Annotated Bibliography of Frame Publications,
1995 to 2014
By country: Flemish

See also COLLECTIONS under London, National Gallery

Bücken, Véronique, and Griet Steyaert, L’Héritage de Rogier van der Weyden: la peinture à Bruxelles 1450-1520, catalogue of exhibition at Musées Royaux des Beaux Arts, Brussels, 2013 (also available in Dutch), 384pp, numerous colour illustrations, not indexed. This handsome publication surveys painting in Brussels, 1450-1520, many of them the work of anonymous masters. One of the features of the book is the attention given to original frames and in particular to those bearing the mark of the Brussels woodworking guild (a compass and plane). Also discussed is a particular type of dovetail joint, which it suggests is largely peculiar to Brussels. The two features provide a means of localising various works as painted in Brussels. Much of this information was pioneered by Verougstraete-Marcq & Van Schoute, Cadres et supports dans la peintureflamande aux 15e et 16e siècles (1989), but the exhibition catalogue takes it distinctly further.

Most of these frames are fairly standard types with a narrow flat outer moulding, a slightly wider roll moulding, a simple inner moulding, and a flat sloping bottom sill. The surface finish has generally been disturbed, especially when gilt. Of the works with original frames, 22 or more, were indicated on the labels. Some of these, nine or more, dating from the 1450s to the 1520s, were given particular attention in the exhibition. The Brussels guild mark was introduced in the 1450s. It generally occurs on the end grain of the bottom member of the frame, close to the join with the vertical member, and is about 12 to 16 mm in size. The catalogue reproduces many instances and contains an illustrated survey of frames so marked (17 in all), whether or not in the exhibition. On the basis of this mark, the catalogue localises the Master of the Legend of St Catherine and certain other works to Brussels. See the catalogue introduction pp.17-18, 28-32.

An identifiable group of frames can be found on the work of the “Master of the Portraits of Princes”, whose distinctive flat faces and large facial features, especially noses, make his work recognisable. This Master’s portraits are relatively small in scale. None of his works in the exhibition had the compass and plane mark. Two from the late 1480s are painted in a highly distinctive manner, with tendrils and viola flowers on the roll moulding, and lettering on or below the bottom sill, including no.43, Engelbert II, Count of Nassau (Amsterdam, Rijksmuseum), c.1487.

Also of interest is the picture from Lisbon, Hugo van der Goes(?), St Luke drawing the Virgin (no.27), c.1475-80, which shows the saint using a metalpoint to make a drawing of the Virgin, presumably the subject of the missing right-hand panel. Behind St Luke there is an easel supporting a blank panel in an off-white frame, as if it were ready for painting.

Hand, John Oliver, et al., Prayers and Portraits: Unfolding the Netherlandish Diptych, National Gallery of Art, Washington, 2006, 339pp. The well-illustrated catalogue for this exhibition of Netherlandish panel paintings from the 15th and 16th centuries includes a section on ‘Diptych Frames’, pp.17-21. Of 65 panels studied for the exhibition, 29 retained some or all elements of their original frames, whether integral or engaged frames. The display of portraits is also discussed.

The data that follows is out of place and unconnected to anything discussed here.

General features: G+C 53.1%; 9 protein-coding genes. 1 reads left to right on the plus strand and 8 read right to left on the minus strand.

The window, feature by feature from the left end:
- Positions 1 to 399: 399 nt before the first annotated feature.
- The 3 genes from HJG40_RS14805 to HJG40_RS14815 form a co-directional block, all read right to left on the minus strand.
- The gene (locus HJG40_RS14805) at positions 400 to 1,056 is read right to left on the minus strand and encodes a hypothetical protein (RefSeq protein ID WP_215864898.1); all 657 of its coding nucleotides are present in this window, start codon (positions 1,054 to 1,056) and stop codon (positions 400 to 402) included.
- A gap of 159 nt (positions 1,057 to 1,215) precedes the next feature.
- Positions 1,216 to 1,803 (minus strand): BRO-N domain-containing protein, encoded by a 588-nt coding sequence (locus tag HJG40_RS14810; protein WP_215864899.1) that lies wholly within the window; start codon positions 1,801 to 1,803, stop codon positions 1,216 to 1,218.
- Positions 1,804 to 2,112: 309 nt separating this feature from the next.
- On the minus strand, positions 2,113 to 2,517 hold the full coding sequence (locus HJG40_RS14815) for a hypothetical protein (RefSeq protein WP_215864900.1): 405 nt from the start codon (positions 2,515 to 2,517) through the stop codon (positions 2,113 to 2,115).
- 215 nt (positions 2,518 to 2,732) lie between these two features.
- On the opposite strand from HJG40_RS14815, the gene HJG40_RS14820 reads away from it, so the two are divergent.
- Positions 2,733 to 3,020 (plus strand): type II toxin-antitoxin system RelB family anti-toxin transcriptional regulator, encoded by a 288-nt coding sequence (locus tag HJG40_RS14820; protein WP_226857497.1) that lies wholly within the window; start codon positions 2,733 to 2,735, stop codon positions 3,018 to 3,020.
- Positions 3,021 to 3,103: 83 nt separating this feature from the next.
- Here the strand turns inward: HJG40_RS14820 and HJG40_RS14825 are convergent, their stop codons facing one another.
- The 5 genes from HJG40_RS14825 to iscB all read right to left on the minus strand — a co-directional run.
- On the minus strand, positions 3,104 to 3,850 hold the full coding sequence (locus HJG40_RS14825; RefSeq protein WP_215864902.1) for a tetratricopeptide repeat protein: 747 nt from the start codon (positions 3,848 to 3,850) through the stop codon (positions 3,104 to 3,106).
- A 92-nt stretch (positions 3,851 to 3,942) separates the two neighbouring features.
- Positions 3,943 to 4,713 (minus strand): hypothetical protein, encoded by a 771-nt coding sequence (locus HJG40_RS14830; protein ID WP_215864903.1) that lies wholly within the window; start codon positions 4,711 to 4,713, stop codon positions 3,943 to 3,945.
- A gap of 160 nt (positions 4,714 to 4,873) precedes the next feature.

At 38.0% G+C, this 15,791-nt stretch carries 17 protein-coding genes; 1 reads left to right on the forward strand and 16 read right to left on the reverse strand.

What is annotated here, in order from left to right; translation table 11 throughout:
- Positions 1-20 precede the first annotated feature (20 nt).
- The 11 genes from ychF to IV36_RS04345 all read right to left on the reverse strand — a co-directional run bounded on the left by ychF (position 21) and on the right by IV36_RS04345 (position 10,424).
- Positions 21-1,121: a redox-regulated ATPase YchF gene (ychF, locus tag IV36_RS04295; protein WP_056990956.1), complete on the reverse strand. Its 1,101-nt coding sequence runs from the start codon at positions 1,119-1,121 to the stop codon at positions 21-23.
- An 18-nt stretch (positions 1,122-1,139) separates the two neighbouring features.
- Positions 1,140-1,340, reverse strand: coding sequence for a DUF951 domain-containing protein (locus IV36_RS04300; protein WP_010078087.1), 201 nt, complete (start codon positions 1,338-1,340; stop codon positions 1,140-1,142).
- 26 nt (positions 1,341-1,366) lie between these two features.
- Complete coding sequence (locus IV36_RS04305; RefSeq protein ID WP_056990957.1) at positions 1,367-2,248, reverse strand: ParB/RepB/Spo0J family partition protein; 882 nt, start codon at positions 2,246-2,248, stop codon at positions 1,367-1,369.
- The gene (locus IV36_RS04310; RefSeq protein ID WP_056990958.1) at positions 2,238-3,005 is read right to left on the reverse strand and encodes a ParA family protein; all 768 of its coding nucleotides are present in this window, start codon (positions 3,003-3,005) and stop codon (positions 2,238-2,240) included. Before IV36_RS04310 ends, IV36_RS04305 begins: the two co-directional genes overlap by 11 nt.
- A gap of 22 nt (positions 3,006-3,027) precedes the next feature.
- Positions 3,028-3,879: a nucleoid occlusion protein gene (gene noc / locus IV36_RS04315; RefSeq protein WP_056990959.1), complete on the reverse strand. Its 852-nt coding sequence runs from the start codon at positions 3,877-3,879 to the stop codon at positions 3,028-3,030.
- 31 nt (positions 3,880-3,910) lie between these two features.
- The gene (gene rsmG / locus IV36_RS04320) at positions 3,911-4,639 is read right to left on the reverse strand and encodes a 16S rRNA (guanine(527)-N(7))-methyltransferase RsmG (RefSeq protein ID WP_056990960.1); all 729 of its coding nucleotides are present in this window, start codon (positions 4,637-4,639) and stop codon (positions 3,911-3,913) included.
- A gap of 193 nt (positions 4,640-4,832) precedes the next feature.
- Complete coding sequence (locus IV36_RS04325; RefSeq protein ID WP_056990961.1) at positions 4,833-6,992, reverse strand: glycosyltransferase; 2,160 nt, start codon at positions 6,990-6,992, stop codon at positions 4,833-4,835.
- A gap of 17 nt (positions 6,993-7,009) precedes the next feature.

Verougstraete, Hélène and Roger Van Schoute, 'Frames and supports in Campin's Time', in Susan Foister and Susie Nash (eds), Robert Campin. New Directions in Scholarship, 1996, pp.87-93.

Verougstraete, Hélène and Roger Van Schoute, 'The Origin and Significance of Marbling and Monochrome Paint Layers on Frames and Supports in Netherlandish Painting of the Fifteenth and Sixteenth Centuries', in Ashok Roy and Perry Smith (eds.), Painting Techniques, History, Materials and Studio Practice, International Institute for Conservation on the occasion of the Dublin Congress, 1998, pp.98-100. Examines painted layers on the frames and backs of panel paintings of this period, linking marbled finishes to marbled papers imported from the Near and Far East, noting how such paintings were stored or displayed so that the reverse might be seen, and describing colour fashions in monochrome finishes, which might carry later gold lettering, coats of arms or donor portraits.

Verougstraete, Hélène and Roger Van Schoute, ‘Frames and Supports of Some Eyckian Paintings', in Susan Foister, Sue Jones and Delphine Cool (eds.), Investigating Jan Van Eyck, Turnhout, Belgium, 2000, pp.107-17, 6 figures. A detailed examination of the construction, mouldings and decoration of frames on portraits and altarpieces by Van Eyck.

Wadum, Jorgen, 'Historical Overview of Panel-Making Techniques in the Northern Countries', in Kathleen Dardes and Andrea Rothe (eds.), The Structural Conservation of Panel Paintings, proceedings of a symposium at the J. Paul Getty Museum, 24-28 April 1995, The Getty Conservation Institute, Los Angeles, 1998, pp.149-77. With a section on the construction and fitting of early Antwerp frames, including good illustrations.

Wadum, Jorgen, 'The Antwerp Brand on Paintings on Panel', in Erma Hermens (ed.), Looking Through Paintings, Leids Kunsthistorisch Jaarboek, vol.11, 1998, pp.179-98. Primarily concerning panel paintings; however the rules of the Antwerp Joiners' Guild from 1617 specify that 'every joiner is obliged to impress his mark on frames and panels made by him'. The use of such a mark on picture frames of the period is described in another paper by Wadum, 'The Winter Room at Rosenborg Castle', Apollo, vol.128, 1988, pp.82-7.